Winterizing a Garden in February?

Q.  We just moved into this house in late December.  The previous owner has a vegtable garden full of tomatoes, cucumber, cabbage, potatoes, pumpkin, red and green peppers, jalepenos, and I think grapes.  Unfortunately, the garden has not been tended to in months and I have no idea what I am doing, but i would love to give it a try this spring.  Is it too late to “winterize” my garden? If not what do I do?

A.  The first thing to do with any garden, after the harvest, is to remove all the old vegetation and clean the ground completely.  This is doubly important in your situation, where the plants have stayed in the garden for several months after the harvest.

Diseases and bugs have likely taken up residence in those places, and you need to remove all plant materials from the garden entirely.  If you can’t haul them off you should burn everything.

Before doing that, make a detailed map of which plants were growing in every part of the garden.  This is a classic case of the need to do crop rotation.  Do not plant nightshade plants (tomatoes, peppers, eggplant) in the same places where any of them were grown last year.  The same thing goes for squashes, and most other plants in the garden.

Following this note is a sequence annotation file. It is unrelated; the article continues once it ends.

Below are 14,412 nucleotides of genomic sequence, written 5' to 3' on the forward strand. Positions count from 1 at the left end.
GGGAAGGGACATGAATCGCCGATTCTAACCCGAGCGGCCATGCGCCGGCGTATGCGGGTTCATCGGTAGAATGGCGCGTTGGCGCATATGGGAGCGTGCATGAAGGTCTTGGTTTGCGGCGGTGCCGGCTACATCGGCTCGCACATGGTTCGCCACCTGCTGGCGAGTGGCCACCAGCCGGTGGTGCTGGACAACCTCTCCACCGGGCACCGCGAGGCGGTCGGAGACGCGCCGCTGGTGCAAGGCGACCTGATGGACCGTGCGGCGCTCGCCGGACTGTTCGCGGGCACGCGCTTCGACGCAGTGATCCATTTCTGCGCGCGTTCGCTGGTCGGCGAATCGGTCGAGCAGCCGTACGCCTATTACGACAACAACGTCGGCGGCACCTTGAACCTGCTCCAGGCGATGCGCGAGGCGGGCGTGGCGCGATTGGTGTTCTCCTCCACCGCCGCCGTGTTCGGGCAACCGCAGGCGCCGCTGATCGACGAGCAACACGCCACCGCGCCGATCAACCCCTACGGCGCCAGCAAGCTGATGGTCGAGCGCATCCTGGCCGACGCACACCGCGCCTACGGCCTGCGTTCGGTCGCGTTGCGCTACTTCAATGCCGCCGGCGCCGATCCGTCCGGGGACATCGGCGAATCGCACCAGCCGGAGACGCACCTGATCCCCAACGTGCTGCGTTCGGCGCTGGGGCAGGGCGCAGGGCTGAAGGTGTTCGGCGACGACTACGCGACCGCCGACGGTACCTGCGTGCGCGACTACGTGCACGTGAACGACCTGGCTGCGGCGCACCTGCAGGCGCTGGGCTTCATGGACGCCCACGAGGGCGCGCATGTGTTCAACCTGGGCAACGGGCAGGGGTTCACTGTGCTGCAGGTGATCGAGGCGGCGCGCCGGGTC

You want to make it as difficult as possible for diseases and bugs to get re-established this year.  Bugs and diseases that love one variety may not do as well if a different variety of plant is grown in that spot for a couple of years.

If you can get a big propane torch and and burn the surface of your soil you might be able to kill some bugs and diseases.  Wait until the soil is thawed out, though, as you will want the heat to penetrate as deeply as possible into the soil.

Do not dig or till your soil until you have cleaned as much as possible according to the above instructions.  Putting these old materials into the soil only gives protection to the bugs and diseases that may be harbored there.

In the future, always harvest your crops at peak maturity, then immediately dispose of the plant residue.  If it is clean and disease free it is best tilled back into the soil.  Otherwise, remove it entirely from the garden area.

What about crop rotation – is it important?

There are three reasons for crop rotation:
1. Some crops utilize more of a specific nutrient than others, and by rotating crops soil fertility can be better equalized.

2. Some crops attract specific insects. By rotating the crops the cycle of insect build-up is minimized.

3. If a crop becomes diseased, rotating to a crop that is not susceptible to that disease can break the cycle of the disease pathogen.

All of these conditions are of only minor importance, however. When plant nutrition is really understood, fertility can be maintained easily. And by keeping a weed-free, clean garden and uniform, healthy, fast-maturing crops, insect and disease build-up are seldom experienced.